An Bord Pleanála has granted planning permission for the long anticipated €400 million redevelopment of the O'Devaney Gardens site in Dublin.
The scheme by Richard Barrett's Bartra is comprised of 1,047 residential units and includes 10 apartment blocks.
The units are made up of 1,024 apartments and 23 houses with the site located in the north west inner city, adjoining the residential area of Stoneybatter.
One of the apartments blocks is to reach 14 storeys in height with two others rising to 12 storeys.
After a deal struck between Bartra and Dublin City Council, half of the scheme is to be made up of social and affordable homes.
The breakdown of the housing will be 30% social housing, 20% affordable and 50% private housing.
318 of the units will be ond bed (30%), 567 two bed (54%) and 162 three bed units.
Addressing the housing mix and the development agreement between Bartra and the city council, appeals board inspector, Elaine Power concluded that the scheme is "unique" due to its location, scale and mix of tenure "and is critical and integral to the success of national policy in addressing both housing and homelessness in the city and consolidating the urban environment".
The Dublin City Development Plan allows building heights of up to 24 metres for the area and the 14 storey tower reaches to 46.8 metres in height.
Four other blocks in the scheme also exceed the 24m height limit for the area.
However, Ms Power stated that the area can accommodate increased heights proposed and that the number of units proposed will assist in achieving national policy objectives for significant housing delivery in an urban area with substantial amenities.
Ms Power concluded that the material contravention of the city development plan concerning heights for the area is justified.
An Bord Pleanala received 44 third party submissions in response to the proposal.
Ms Power stated that the submissions are generally supportive of the redevelopment of the site - but did outline the concerns expressed over height, design, and residential amenity.
A special condition of the permission forbids the sale of the residential units to institutional investors.
The condition states that units are restricted to individual purchasers or those qualifying for cost rental or social housing.
In its decision, the board says this is to ensure an adequate supply of housing for the common good.
In its own submission, Dublin City Council voiced its approval for the scheme.
However, in a strident objection, Stoneybatter resident, Rob Kenny stated that he was "horrified" at the Bartra plan.
Self described TV and Radio presenter, TV stylist and PR Director, Mr Kenny said that the scheme is "obtrusive, intimidating and in no way fitting with the style or character of its surrounds".
"I have heard numerous neighbours say that with these plans, combined with the plans for the Infirmary Rd developments and Montpelier Hill there will be no point in living in this area soon, which many of us love deeply and have put all of our money into," Mr Kenny added later in his objection.
Pat Corrigan of Oxmantown, D7 told the appeals board that the height of the buildings, including one at 14 storeys, "is way too high and doesn't fit with the existing heights in the area".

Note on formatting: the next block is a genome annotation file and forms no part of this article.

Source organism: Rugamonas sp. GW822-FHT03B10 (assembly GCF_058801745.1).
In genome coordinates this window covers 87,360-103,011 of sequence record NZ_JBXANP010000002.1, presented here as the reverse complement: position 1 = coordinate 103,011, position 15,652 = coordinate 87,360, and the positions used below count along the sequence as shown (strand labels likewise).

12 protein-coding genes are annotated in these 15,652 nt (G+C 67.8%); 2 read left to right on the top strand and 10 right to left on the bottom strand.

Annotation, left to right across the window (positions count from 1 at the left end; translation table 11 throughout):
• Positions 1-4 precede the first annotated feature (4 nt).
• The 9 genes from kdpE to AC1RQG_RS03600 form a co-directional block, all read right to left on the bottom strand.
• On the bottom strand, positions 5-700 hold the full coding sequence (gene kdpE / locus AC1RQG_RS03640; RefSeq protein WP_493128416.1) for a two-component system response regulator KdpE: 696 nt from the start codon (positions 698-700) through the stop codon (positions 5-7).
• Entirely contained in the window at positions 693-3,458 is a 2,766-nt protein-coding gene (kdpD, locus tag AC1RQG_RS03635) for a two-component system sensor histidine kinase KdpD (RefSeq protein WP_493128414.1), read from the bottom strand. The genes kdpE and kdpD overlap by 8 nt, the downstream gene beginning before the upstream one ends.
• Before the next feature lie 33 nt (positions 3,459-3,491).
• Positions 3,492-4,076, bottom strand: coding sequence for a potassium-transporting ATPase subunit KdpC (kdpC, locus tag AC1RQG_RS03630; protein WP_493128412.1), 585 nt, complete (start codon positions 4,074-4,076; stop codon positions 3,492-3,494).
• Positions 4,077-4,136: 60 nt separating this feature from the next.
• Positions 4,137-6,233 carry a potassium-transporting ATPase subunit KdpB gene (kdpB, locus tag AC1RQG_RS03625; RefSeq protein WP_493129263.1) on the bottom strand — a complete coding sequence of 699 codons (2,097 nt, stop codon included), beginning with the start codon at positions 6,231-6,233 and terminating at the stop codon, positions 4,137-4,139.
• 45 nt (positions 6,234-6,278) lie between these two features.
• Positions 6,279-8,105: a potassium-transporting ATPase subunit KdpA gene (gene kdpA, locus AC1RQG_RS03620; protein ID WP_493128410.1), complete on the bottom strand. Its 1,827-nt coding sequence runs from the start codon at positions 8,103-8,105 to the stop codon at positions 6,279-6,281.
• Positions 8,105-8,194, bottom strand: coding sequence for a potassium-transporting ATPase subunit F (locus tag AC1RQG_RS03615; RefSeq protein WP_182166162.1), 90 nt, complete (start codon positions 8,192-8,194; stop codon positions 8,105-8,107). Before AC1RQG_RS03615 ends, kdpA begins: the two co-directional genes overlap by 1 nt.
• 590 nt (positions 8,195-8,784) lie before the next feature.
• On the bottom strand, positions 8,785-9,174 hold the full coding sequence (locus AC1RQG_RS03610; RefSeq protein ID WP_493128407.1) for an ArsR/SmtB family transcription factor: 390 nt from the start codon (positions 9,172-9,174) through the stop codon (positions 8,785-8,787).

Mr Corrigan argued that the scheme "will dwarf the historic village of Stoneybatter".
O’Devaney Gardens located close to the Phoenix Park in Dublin was built in the 1950s and was made up of 278 flats accommodating more than 1,000 people.
The Council began moving tenants out around 17 years ago in preparation for the scheme’s demolition.
However, progress to redevelop the site has been hit by several setbacks since including builder Bernard McNamara pulling out of a public private partnership scheme in 2008 as the economy faltered.
By the time the deal had collapsed, most the flats had been emptied and the estate had become a magnet for vandalism.
As a result, the council decided to press ahead with the demolition.
A spokesman for Bartra today welcomed the appeals board decision to grant planning permission.
"We are looking forward to progressing with the development and delivering 522 social and affordable homes, and a further 522 private homes," he said.
He said that the development "will also encompass two new parks, dedicated cultural and community spaces, shops, a café and a crèche, enabling us to build a sustainable, enterprising community that stimulates a thriving local economy, and meets the needs of future residents".
"We will now commence preparations for construction before the end of 2021, and it is estimated that construction will continue onsite until mid-2025," he added.
He said over 400 jobs will be created during the construction phase.
"We will be working with the main contractor to recruit locally for both full time positions and apprenticeship opportunities.
"When the development is completed there will be ongoing employment opportunities across retail, hospitality, maintenance, and services."
Developers Bartra had originally applied for 824 units but the plan provoked controversy as 50% would be going to the private market from a site owned by Dublin City Council.
Councillors agreed to the development after Bartra said it would sell 30% to the council for use as cost rental reducing the private element to 20%.
The other 50% would remain as social and affordable.
Bartra subsequently applied to increase the height and density with the number of units increasing from 824 to 1,047.
The deal to include 30% cost rental was agreed with the Dublin Agreement parties of Fianna Fáil, Greens, Labour and Social Democrats.
After permission was announced, councillor Joe Costello (Lab) called on Bartra to honour it.
In statement, Bartra said the issue was still under discussion.
Additional reporting by John Kilraine